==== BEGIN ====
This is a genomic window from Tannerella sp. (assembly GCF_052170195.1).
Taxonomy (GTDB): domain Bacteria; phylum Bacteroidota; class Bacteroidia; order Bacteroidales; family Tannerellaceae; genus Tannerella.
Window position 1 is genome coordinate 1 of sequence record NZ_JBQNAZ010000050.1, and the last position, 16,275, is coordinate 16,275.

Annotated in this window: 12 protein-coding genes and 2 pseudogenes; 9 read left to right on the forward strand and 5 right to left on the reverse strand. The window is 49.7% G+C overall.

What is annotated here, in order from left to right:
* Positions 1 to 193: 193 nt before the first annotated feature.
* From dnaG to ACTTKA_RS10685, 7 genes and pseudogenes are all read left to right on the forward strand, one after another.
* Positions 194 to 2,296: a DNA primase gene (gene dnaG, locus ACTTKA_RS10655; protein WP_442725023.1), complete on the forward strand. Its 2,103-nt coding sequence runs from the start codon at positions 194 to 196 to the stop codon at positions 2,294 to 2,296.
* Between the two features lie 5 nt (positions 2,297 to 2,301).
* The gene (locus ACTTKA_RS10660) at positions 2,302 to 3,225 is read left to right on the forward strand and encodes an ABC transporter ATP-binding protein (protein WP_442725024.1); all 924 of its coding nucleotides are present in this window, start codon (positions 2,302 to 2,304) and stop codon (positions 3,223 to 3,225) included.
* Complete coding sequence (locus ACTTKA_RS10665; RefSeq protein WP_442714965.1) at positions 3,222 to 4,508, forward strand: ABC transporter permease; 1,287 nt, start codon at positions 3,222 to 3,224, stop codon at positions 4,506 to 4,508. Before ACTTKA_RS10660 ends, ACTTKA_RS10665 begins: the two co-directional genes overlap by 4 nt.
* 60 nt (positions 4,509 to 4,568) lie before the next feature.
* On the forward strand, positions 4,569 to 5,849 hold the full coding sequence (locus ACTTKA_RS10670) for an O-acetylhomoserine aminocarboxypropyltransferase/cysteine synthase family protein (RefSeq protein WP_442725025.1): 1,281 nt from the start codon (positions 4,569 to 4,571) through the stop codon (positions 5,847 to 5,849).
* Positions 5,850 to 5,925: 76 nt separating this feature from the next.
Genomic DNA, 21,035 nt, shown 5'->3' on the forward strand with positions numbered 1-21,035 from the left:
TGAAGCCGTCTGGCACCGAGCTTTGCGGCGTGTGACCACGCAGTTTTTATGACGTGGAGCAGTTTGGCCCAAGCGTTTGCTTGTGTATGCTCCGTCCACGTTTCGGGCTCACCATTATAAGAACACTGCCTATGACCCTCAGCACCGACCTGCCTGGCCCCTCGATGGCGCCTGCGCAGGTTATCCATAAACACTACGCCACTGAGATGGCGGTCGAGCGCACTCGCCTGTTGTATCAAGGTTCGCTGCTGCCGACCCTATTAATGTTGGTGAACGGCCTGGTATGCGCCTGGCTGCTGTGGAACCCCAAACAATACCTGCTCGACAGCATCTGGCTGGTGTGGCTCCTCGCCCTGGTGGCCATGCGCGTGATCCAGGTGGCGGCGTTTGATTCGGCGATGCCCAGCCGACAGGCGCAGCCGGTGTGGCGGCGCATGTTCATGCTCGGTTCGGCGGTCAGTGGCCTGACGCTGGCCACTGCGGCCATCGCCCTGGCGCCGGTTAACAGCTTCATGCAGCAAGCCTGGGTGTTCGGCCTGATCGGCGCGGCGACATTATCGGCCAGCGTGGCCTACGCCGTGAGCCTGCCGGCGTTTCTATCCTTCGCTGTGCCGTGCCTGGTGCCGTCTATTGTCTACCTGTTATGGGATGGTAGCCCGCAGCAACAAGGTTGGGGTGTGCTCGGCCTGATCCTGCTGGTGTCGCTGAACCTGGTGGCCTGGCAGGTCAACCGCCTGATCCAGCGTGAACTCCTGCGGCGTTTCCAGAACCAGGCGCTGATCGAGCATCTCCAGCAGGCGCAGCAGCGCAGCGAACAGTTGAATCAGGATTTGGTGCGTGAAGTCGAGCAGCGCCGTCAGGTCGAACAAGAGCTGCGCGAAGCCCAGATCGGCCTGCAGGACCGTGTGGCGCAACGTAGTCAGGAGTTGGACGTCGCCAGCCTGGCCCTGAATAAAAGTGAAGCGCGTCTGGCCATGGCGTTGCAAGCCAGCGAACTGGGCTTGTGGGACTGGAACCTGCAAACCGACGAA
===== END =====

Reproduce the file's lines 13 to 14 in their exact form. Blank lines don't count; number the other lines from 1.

* On the forward strand, positions 4,569 to 5,849 hold the full coding sequence (locus ACTTKA_RS10670) for an O-acetylhomoserine aminocarboxypropyltransferase/cysteine synthase family protein (RefSeq protein WP_442725025.1): 1,281 nt from the start codon (positions 4,569 to 4,571) through the stop codon (positions 5,847 to 5,849).
* Positions 5,850 to 5,925: 76 nt separating this feature from the next.